Kai Linaa tried not to smirk at the disgruntled old man. His manner amused her, and his tall cloth hat folded over at the top granted him a something like oafishness. "I was wondering," she hemmed, "if you had a collection of paints and brushes together in one box that I could buy."
The painter humphed. "We got paints and we got brushes, girly," he grumbled. "You want a box, you go to the stationer across the street."
It was said with a dismissiveness that offended Kai Linaa. She knew that her efforts in art were novel at best, but she was learning and must have the tools of the trade if she was to heighten her abilities. She inhaled, and exhaling declared, "Well, maybe you can show me the paints that you would suggest."
The painter fleered and rasped, "Are you an artist, girly, or ain't you?"
Her brow bent in consternation. "I am," she professed, with unanswerable dignity.
"Then what do you need me to tell you what to buy for?"
There was a pause. Kai Linaa was bemused, and the painter continued crushing the elderberry with his mortar and pestle, the grinding clink of stone upon stone pervading the thick air of the shoppe. She waited for the painter to say more, but when there was nothing, she parted her lips to speak. Her remonstrances were by him glancing upward from his work and suddenly saying, "The artist has to choose the medium, girly. I can tell you all manner of things what to buy, if I were greedy. A young pretty girly like you coming here with a full purse? Pah! Too easy to leech off you. You'll have to choose the paints for yourself."
Kai Linaa’s parted lips now closed and she made a slight sigh. She felt now she had misjudged the old and bent painter. She had begun to believe him improprietous and was ready to accuse him of mistreatment until he had made her aware of her misunderstanding. With renewed zeal and a nervous smile did she take up a basket from beside the counter and begin to peruse the shelves when the sight of the door suddenly closing drew her attention. I didn’t hear anyone come in behind me, she conceived, her eyes tapering as she observed the door slink closed without causing the bell to sound.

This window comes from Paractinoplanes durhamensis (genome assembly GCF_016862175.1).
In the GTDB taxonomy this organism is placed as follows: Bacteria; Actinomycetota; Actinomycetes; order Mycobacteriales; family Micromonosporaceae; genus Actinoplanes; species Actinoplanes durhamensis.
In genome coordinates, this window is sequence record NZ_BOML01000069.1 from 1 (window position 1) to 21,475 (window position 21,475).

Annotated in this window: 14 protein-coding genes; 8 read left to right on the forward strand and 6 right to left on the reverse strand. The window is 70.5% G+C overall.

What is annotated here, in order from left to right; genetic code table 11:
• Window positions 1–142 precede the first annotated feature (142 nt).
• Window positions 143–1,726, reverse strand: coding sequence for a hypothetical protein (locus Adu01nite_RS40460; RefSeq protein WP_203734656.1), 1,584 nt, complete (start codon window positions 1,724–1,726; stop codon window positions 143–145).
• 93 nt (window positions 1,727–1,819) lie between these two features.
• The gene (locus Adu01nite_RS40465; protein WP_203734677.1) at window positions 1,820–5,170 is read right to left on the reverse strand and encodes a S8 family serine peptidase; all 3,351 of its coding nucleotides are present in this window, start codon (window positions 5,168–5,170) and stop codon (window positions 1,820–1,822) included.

The painter’s gave a low and guttural laugh. "Ha, you can't scare me, girly," he rasped.
Kai Linaa regarded the painter with a confused aspect. "Scare you?"
"That grey mountain what walked in after you. He belong to you?"
Her eyes flared, and she half smiled. "Grey mountain? You mean Unghaahi?"
"He was trying to broil me with those eyes of his when I asked you if you were an artist." He chuffed and began adding the oils to his mixture. "I explained myself for him, not for you. Lummox coming into my shoppe, grimacing at me and cracking his big knuckles. Huh. Well,” waving a dismissive hand, “I ain't scared of him. His frowning face may fool me, but his eyes are no great liar. There's too much love in them. Get on, girly. Find your paints." He nodded toward, and turning around to grab the mortar, he said to himself, "I still ain't getting you a box."
The old man continued with his work, leaving Kai Linaa to parade the shoppe and examine the numerous shelves as she would. A smile or two as she spied the ends of Unghaahi’s long braids from the window was all the recognition that she allow herself at present. That he had come to advocate for her in his quiet way was all her exultation, and she inspected every item before her with a glowing countenance, trying not to exude too much happiness while the painter was by and failing miserably.